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Toy exchange

24 Apr

Anyone partake in an Earth Day activity?  Please leave us a comment – we’d love to hear about it!

Today we thought we’d re-share a helpful blog about hosting an exchange party for kids toys.  Many parents nowadays are trying to avoid plastics, and keep their children’s toy collections to a minimum but the pile inevitably grows.  We’ve blogged before about clothing exchanges so why not host a toy/book/child exchange – just kidding, don’t trade your children!

We came across this post from Dawn Friedman (shareable: Life & Art) here a few excerpts:

On the spur of the moment, I sent out an email inviting friends to a used toy exchange. I know my friends and I know that the siren song of de-cluttering and getting a deal was likely to lure most of them in.The basic details were this:

  • Bring your gently used toys, clothes and books to share out at my house the Saturday after Thanksgiving.
  • Expect to rummage through everyone else’s stuff, too.
  • Anything left behind would be donated to Goodwill.

As people began to leave (most of them loaded down with toys for their family and for friends who couldn’t make the exchange), they made me promise to have the exchange against next year. I promised to make it an annual tradition. Everyone agreed that a give away is about ten times more fun when you get to do it in person.

Once everyone was gone, I surveyed the room—we only had a single large box of toys to take to Goodwill. And me? I not only had cleaner closets and a stronger sense of holiday spirit, I also scored a fabulous bag of finger puppets to add to our collection.

Some tips to pull off a toy exchange:

  • Invite a variety of ages. People with babies won’t have much to give and people with older kids might have more trouble finding stuff to get, but having a wide age range promises that most people will be able to find something.
  • Have bags and boxes available so that people can pack up easily.
  • It’s easier to exchange without kids, but it’s likely some children will be there, so have something for them to do elsewhere so their parents can “shop” more easily.
  • Don’t worry about one-to-one trades. The goal isn’t to barter so much as it is to get the goods out of your house and to the people who want them.
  • Be prepared to take care of the leftovers. One of the pluses for my guests was my promise that they wouldn’t have to take any of their old toys back home with them.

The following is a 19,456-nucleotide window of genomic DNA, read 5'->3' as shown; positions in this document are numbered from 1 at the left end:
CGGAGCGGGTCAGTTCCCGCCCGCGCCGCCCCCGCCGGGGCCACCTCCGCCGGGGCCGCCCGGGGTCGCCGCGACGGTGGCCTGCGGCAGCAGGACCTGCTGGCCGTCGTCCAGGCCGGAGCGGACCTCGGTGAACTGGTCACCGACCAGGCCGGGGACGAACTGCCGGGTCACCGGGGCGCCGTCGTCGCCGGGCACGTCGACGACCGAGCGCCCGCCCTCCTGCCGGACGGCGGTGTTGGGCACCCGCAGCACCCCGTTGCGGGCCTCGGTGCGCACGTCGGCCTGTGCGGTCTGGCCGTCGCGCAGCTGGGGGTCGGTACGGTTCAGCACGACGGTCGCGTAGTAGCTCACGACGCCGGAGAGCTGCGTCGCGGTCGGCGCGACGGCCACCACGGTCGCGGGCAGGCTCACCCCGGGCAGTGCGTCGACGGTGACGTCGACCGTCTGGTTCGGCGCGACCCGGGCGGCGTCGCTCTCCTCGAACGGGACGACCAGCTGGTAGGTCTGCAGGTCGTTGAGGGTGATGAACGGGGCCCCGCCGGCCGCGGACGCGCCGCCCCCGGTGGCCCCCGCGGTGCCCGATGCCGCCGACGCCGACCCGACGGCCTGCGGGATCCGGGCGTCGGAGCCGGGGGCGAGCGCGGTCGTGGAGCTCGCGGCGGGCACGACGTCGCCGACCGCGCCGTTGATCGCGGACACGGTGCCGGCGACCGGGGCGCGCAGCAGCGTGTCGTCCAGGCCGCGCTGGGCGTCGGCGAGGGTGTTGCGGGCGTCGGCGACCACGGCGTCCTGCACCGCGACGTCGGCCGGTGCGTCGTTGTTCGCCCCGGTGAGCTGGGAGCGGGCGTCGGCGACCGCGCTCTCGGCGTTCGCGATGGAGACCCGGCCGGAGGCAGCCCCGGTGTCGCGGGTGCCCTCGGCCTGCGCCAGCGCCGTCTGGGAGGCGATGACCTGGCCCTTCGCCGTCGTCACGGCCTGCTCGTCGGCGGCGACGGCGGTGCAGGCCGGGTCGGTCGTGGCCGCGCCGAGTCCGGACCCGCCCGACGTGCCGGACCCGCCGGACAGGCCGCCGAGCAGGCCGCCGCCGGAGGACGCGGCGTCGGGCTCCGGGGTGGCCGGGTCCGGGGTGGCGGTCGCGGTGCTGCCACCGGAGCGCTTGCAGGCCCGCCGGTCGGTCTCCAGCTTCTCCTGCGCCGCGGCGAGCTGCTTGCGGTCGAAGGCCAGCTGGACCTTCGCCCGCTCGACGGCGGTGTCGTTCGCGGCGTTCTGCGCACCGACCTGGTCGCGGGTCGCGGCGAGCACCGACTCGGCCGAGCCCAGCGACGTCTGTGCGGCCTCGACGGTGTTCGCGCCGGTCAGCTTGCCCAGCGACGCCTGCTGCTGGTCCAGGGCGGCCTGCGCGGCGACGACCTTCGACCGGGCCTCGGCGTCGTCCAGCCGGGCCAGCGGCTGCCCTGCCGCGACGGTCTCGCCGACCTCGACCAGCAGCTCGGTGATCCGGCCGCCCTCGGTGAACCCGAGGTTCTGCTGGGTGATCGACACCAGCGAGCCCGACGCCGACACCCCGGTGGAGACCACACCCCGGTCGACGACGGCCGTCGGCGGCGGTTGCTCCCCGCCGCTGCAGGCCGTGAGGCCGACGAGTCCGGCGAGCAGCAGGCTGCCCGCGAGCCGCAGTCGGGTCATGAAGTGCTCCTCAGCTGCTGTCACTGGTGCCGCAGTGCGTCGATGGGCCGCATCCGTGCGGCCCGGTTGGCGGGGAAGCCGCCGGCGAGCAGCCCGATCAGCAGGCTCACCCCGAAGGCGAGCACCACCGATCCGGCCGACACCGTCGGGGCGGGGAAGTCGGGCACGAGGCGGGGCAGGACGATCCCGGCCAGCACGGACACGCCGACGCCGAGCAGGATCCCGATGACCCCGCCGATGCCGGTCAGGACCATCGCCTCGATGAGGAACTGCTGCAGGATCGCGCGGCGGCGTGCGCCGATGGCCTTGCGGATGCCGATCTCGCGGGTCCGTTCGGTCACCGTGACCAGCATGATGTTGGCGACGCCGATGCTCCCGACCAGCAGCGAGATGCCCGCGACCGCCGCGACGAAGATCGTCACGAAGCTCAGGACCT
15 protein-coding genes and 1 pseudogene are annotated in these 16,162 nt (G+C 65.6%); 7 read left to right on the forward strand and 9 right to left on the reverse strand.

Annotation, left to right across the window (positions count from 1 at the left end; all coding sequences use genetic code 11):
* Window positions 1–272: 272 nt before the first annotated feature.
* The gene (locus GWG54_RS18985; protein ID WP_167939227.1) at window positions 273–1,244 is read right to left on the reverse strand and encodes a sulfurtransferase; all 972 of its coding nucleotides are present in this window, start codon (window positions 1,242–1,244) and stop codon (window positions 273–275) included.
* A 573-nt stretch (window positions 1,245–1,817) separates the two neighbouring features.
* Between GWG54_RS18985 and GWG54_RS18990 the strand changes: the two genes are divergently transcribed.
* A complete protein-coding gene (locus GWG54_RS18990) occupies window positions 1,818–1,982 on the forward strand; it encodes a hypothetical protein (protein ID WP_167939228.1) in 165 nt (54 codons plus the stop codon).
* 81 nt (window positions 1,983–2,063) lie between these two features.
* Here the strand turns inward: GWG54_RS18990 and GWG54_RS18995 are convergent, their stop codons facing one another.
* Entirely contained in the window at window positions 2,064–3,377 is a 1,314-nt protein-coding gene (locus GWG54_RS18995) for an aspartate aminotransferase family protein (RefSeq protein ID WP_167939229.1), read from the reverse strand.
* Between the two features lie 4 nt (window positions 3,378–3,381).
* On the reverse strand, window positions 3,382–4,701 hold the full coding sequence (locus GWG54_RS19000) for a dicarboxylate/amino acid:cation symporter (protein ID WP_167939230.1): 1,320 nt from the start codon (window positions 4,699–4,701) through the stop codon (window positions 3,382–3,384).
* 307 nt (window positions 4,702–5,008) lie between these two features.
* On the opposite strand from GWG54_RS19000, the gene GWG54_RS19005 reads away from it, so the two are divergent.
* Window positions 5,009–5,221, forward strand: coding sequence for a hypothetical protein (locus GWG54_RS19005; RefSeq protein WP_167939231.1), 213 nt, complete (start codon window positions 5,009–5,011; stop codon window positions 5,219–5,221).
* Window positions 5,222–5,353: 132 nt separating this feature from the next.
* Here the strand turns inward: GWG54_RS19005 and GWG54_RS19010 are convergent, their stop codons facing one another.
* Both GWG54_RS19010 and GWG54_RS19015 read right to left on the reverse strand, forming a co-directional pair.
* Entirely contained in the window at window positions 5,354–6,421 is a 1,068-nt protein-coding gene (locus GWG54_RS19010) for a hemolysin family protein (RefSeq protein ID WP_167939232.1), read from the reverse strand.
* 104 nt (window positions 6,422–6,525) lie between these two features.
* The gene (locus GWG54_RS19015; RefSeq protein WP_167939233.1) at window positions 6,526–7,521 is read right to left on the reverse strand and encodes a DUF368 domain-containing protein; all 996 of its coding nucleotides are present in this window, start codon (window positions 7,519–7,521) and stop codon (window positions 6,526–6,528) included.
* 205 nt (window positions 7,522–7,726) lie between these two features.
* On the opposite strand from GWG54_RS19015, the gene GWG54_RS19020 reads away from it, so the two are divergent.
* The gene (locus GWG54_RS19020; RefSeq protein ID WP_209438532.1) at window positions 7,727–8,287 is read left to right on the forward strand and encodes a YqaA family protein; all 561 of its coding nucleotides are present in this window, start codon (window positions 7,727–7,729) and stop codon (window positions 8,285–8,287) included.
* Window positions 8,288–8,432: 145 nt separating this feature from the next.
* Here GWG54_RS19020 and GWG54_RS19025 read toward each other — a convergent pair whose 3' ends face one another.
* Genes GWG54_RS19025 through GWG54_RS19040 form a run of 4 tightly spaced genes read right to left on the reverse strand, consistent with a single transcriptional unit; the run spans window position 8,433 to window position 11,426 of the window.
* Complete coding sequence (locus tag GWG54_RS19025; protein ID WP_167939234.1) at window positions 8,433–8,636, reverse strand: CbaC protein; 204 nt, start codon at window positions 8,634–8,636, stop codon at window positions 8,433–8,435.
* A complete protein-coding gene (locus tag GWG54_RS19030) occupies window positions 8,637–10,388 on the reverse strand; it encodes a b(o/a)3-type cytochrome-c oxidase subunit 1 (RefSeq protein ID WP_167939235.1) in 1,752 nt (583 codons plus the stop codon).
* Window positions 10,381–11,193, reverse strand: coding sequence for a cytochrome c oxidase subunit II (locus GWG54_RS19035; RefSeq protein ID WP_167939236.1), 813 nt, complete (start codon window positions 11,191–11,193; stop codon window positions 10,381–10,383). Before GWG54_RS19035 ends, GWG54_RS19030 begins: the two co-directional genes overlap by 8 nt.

• Don’t forget the tiniest toys, which seem to multiply at the bottom of toy boxes and underfoot. They make great stocking stuffers for someone else.
  • Baggies are useful for keeping toys with lots of parts together. Building toys like Legos or K’Nex especially are more appealing when packaged up, ready for the new owners to wrap.

You can read her full post here.

Not only does this provide helpful de-cluttering and re-distributing but also: puts less pressure on toy manufactures to make new toys, it minimizes the packaging, encourages the investment in high quality products that can be passed on instead of single use disposable toys, and hopefully it starts a trend of collaboration!  So get your exchange on this spring and host a gathering in your community.

 

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put a face on it

17 Apr

Hey folks – our apologies for the lull in blogging this season.  It seems winter really has taken its toll and has even kept us from posting…  For real though, we hope all you No-Waste-Wednesdays regulars have been staying inspired to reduce your waste in many other ways!

This month we’d like to bring up a few topics under the theme of family care.  Check back in 2011 & 2012 for posts on cloth diapers, the one-can-a-month challenge, insect repellents, the plastic toy debate, earth day, and inspiring kids to nurture a relationship with nature.

Earth Day 2013

Earth Day 2013

This year Earth Day 2013 is coming up on Monday April 22nd!  One of the most important aspects to environmental education is to have positive role models who show care and concern for issues of injustice and environmental degradation.  So if you work with kids, youth, students or have young people in your life – use this year’s Earth Day theme as way to engage them.